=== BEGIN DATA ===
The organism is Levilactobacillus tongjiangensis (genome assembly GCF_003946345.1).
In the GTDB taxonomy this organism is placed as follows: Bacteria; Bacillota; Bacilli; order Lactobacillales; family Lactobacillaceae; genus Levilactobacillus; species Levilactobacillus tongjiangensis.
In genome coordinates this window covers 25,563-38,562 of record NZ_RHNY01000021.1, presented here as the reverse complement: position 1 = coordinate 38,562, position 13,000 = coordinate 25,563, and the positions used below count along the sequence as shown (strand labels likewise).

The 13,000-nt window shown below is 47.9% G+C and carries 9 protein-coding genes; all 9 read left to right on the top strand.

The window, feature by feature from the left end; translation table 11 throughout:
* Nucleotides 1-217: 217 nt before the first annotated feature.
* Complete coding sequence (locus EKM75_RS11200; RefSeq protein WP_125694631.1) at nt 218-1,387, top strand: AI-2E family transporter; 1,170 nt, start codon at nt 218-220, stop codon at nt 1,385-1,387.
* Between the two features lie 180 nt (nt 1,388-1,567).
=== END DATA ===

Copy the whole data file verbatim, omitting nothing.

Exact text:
The organism is Levilactobacillus tongjiangensis (genome assembly GCF_003946345.1).
In the GTDB taxonomy this organism is placed as follows: Bacteria; Bacillota; Bacilli; order Lactobacillales; family Lactobacillaceae; genus Levilactobacillus; species Levilactobacillus tongjiangensis.
In genome coordinates this window covers 25,563-38,562 of record NZ_RHNY01000021.1, presented here as the reverse complement: position 1 = coordinate 38,562, position 13,000 = coordinate 25,563, and the positions used below count along the sequence as shown (strand labels likewise).

The 13,000-nt window shown below is 47.9% G+C and carries 9 protein-coding genes; all 9 read left to right on the top strand.

The window, feature by feature from the left end; translation table 11 throughout:
* Nucleotides 1-217: 217 nt before the first annotated feature.
* Complete coding sequence (locus EKM75_RS11200; RefSeq protein WP_125694631.1) at nt 218-1,387, top strand: AI-2E family transporter; 1,170 nt, start codon at nt 218-220, stop codon at nt 1,385-1,387.
* Between the two features lie 180 nt (nt 1,388-1,567).